The BofA Merrill Lynch U.S. High Yield Master II Constrained Index is a market value-weighted index of all domestic and Yankee high-yield bonds, including deferred interest bonds and payment–in-kind securities. Issues included in the index have maturities of one year or more and have a credit rating lower than BB-/Baa3, but are not in default. The index limits any individual issuer to a maximum of 2% benchmark exposure. Index constituents are capitalization-weighted, based on their current amount outstanding, provided the total allocation to an individual issuer does not exceed 2%. Issuers that exceed the limit are reduced to 2% and the face value of each of their bonds is adjusted on a pro-rata basis. The face values of bonds of all other issuers that fall below the 2% cap are increased on a pro-rata basis. In the event there are fewer than 50 issuers in the Index, each is equally weighted and the face values of their respective bonds are increased or decreased on a prorated basis.
The J.P. Morgan Government Emerging Markets Bond Index Global Diversified (GBI-EM GLOBAL) is an emerging-market debt benchmark that track local currency bonds issued by Emerging Market governments. The index includes only those countries that are directly accessible by most of the international investor base. The GBI-EM GLOBAL excludes countries with explicit capital controls, notably excluding China and India.
The J.P. Morgan Corporate Emerging Markets Bond Index Broad Diversified (CEMBI BD) is a market capitalization-weighted index that tracks total returns of U.S. dollar-denominated debt instruments issued by corporate entities in emerging markets countries. The index limits the current face amount allocations of the bonds in the CEMBI Broad by constraining the total face amount outstanding for countries with larger debt stocks.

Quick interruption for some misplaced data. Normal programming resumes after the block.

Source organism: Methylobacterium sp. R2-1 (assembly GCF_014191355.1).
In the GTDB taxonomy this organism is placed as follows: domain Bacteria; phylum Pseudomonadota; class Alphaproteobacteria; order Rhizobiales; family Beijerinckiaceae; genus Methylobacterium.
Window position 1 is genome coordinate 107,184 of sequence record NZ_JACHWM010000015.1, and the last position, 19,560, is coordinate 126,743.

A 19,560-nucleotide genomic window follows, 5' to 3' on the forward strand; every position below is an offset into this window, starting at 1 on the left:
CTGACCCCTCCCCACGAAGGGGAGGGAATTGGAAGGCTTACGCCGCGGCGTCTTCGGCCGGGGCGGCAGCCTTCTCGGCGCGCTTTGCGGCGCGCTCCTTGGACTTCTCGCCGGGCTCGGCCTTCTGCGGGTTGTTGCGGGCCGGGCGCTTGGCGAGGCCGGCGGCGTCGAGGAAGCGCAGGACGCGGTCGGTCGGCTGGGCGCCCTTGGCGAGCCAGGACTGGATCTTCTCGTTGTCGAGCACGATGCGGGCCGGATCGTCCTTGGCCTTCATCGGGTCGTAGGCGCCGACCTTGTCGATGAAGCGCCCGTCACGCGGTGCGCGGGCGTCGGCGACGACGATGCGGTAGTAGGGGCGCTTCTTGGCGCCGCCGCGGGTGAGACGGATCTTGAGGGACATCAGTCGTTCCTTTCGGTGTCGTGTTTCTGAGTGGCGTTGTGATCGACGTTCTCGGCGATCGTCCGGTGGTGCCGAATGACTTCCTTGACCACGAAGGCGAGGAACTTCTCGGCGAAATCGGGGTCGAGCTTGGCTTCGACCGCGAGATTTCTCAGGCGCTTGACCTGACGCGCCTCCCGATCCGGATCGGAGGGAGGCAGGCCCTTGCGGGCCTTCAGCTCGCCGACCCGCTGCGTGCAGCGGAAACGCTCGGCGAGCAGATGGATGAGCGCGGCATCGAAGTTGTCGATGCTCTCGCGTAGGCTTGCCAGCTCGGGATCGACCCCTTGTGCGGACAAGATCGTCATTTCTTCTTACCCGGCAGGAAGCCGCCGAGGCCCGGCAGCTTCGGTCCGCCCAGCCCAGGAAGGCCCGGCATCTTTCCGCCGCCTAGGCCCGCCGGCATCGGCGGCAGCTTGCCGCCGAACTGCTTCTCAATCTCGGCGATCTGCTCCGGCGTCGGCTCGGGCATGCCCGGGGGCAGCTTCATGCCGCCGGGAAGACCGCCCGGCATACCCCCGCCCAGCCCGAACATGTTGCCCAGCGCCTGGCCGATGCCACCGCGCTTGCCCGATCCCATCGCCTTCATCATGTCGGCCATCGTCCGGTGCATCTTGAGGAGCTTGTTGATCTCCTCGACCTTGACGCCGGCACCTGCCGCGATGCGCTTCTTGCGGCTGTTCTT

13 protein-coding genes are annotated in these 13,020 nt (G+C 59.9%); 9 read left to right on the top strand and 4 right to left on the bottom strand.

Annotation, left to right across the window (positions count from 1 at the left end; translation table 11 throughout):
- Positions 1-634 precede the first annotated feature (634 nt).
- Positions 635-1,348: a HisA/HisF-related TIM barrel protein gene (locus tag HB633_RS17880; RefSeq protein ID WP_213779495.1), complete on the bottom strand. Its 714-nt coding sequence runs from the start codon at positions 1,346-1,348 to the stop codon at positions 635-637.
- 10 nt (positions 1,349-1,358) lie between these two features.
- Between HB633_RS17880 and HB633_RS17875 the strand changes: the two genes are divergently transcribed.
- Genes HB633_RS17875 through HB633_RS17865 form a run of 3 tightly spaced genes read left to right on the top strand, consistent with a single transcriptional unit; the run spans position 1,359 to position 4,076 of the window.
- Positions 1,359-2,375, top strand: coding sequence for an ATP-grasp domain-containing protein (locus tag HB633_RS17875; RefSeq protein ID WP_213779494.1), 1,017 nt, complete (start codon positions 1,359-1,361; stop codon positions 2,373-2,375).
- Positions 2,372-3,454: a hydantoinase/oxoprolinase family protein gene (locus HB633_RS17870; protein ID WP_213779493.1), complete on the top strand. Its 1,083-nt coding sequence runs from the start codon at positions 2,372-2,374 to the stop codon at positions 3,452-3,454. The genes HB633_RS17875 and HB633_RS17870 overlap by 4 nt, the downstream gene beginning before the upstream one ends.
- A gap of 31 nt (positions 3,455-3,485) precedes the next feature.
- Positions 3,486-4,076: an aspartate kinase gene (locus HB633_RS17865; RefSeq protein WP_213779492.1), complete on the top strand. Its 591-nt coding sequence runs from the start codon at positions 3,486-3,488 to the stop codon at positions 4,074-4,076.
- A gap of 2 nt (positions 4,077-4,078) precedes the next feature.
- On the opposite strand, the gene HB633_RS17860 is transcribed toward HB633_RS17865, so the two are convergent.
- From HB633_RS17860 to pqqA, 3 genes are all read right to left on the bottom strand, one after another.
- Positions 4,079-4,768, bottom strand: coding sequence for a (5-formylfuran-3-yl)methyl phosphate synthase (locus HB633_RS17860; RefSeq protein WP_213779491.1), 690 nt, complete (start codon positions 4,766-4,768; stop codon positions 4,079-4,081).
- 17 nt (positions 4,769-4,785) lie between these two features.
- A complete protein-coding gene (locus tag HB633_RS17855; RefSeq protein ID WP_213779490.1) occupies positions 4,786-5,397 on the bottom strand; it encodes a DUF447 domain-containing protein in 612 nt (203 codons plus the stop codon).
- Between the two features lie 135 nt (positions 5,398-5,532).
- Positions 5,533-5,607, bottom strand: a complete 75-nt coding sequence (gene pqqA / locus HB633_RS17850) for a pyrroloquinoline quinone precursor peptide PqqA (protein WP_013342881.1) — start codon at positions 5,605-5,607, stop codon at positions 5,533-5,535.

Indexes are unmanaged, do not reflect the deduction of fees or expenses, and are not available for direct investment.
The credit quality of the securities in a portfolio is assigned by a nationally recognized statistical rating organization (NRSRO) such as Standard & Poor’s, Moody’s or Fitch, as an indication of an issuer’s creditworthiness. Ratings range from ‘AAA’ (highest) to ‘D’ (lowest). Bonds rated ‘BBB’ or above are considered investment grade. Credit ratings ‘BB’ and below are lower-rated securities (junk bonds). High-yielding, non-investment grade bonds (junk bonds) involve higher risks than investment grade bonds. Adverse conditions may affect the issuer’s ability to pay interest and principal on these securities.
The opinions in Market View are as of the date of publication, are subject to change based on subsequent developments, and may not reflect the views of the firm as a whole. The material is not intended to be relied upon as a forecast, research, or investment advice, is not a recommendation or offer to buy or sell any securities or to adopt any investment strategy, and is not intended to predict or depict the performance of any investment. Readers should not assume that investments in companies, securities, sectors, and/or markets described were or will be profitable. Investing involves risk, including possible loss of principal. This document is prepared based on the information Lord Abbett deems reliable; however, Lord Abbett does not warrant the accuracy and completeness of the information. Investors should consult with a financial advisor prior to making an investment decision.